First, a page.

The previous, "old" model has a dark-green cover and is not machine-readable. It does not have the name Mercosul printed on its cover, either. The even older model (also green) that was used until the 1970s, following that time's diplomatic tradition, had the inside pages printed only in Portuguese and French; the more recent "green" model has text in Portuguese, French and English. The latest, "blue" model is in four languages: Portuguese, French, English and Spanish, but the page with the holder's identification data is in Portuguese and English only, and the cover only in Portuguese (the same goes to the new "green" cover).
Older passports (the "green" model) were produced either by Casa da Moeda do Brasil, the government's official mint, or by the American Bank Note Company. New passports (the "blue" model) are made solely by Casa da Moeda.
The current Brazilian passport is machine-readable, complying with the ICAO Document 9303 standard and biometric. When the passport is first issued, the holder's fingerprints, signature and photograph are digitally acquired and stored in a database, but only the holder's digital picture is coded in the physical passport, in a two-dimensional barcode. The latter, as well as the holder's personal identification data and his or her picture are directly laser-printed on the passport; only the holder's signature is handwritten in the traditional way. (Since the old "green" model was designed in the 1970s, before computer technology became widely available, the holder's data are typewritten or even handwritten on it.) At 8.5 x 12.5 cm (3.35 x 5.31 inches), the new passport model is 1 cm (0.39 inch) shorter in height than its predecessor.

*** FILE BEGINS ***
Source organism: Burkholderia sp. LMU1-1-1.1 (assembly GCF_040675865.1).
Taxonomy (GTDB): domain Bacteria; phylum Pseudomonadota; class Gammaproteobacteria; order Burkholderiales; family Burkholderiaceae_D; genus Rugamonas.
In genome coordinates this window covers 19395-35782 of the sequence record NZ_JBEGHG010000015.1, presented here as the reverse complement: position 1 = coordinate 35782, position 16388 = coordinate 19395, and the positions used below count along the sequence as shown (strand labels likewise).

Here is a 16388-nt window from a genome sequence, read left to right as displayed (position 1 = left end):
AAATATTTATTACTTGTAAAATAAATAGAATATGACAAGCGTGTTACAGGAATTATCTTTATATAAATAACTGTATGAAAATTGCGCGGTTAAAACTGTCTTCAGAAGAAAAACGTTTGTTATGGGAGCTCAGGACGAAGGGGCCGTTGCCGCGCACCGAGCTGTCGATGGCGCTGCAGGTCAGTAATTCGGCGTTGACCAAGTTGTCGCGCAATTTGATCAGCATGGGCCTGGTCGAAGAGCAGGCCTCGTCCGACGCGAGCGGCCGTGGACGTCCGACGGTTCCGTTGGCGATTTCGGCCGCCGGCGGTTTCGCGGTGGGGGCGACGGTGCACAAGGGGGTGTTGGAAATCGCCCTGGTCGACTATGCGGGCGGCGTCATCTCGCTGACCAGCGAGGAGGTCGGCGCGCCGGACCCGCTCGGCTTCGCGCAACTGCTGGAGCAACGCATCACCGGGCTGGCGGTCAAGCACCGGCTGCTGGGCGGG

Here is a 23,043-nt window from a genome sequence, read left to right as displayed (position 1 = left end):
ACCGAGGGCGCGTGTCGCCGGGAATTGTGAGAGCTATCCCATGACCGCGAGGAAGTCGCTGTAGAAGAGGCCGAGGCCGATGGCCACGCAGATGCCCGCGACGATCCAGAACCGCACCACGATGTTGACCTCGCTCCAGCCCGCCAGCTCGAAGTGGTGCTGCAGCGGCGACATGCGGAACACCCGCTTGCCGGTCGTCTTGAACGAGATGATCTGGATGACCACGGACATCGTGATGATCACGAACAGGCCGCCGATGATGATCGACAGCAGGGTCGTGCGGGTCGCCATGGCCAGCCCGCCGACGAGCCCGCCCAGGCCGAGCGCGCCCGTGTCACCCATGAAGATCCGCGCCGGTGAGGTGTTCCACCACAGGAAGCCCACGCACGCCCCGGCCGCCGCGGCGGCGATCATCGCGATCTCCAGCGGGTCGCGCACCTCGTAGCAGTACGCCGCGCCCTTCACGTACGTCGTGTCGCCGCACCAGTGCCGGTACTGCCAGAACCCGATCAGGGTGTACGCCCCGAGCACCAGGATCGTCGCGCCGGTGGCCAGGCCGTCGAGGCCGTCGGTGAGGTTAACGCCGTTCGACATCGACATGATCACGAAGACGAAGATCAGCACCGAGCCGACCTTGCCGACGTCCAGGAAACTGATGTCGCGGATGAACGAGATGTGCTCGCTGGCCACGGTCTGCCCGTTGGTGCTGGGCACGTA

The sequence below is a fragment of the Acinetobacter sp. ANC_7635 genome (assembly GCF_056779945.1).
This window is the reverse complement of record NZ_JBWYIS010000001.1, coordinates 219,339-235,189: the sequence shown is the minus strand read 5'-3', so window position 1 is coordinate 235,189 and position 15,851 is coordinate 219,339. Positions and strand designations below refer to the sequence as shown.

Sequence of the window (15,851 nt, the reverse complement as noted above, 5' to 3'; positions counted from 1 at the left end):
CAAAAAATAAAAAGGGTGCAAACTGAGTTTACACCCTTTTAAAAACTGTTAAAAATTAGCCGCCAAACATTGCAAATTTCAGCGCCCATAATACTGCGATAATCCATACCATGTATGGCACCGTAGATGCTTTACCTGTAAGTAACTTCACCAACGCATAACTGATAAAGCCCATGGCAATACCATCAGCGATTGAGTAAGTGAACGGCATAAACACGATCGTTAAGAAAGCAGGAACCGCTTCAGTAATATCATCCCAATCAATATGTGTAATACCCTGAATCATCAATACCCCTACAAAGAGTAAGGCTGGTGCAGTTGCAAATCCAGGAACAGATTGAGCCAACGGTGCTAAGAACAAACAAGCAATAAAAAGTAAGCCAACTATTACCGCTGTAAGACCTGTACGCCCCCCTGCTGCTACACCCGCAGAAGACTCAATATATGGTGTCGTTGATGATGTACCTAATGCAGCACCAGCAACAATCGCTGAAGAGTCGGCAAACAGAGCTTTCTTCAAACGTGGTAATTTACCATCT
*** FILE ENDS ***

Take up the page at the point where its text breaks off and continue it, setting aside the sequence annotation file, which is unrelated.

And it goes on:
Passports issued before November 2010 do not contain an RFID chip, but do contain about 20 advanced security features, including a security band embedded within the paper pulp, sewing threads and watermarks with a red fluorescence under ultraviolet light, latent images, optically-variable ink, laser perforations and a holographic plastic film protecting the holder's data page.
It has a data page with a machine-readable zone and a digital photograph of the passport holder. All the information is written in Portuguese and English.
The bearer's signature is placed on the third page.
Passports of many countries contain a message, nominally from the official or office in charge of passport issuance (e.g., Secretary of State, Minister of Foreign Affairs), addressed to authorities of other countries. The message identifies the bearer as a citizen of the issuing country, requests free passage through the other country, and requests further that, when necessary, aid and protection be afforded as per international laws.
In Brazilian passports, there is no highlight to the message whatsoever, nor is it referred to as a message from Brazilian authorities. It is printed on the back of the front cover, as well as three other information blocks. It is in Portuguese, French, English and Spanish. The message is:
and in Spanish: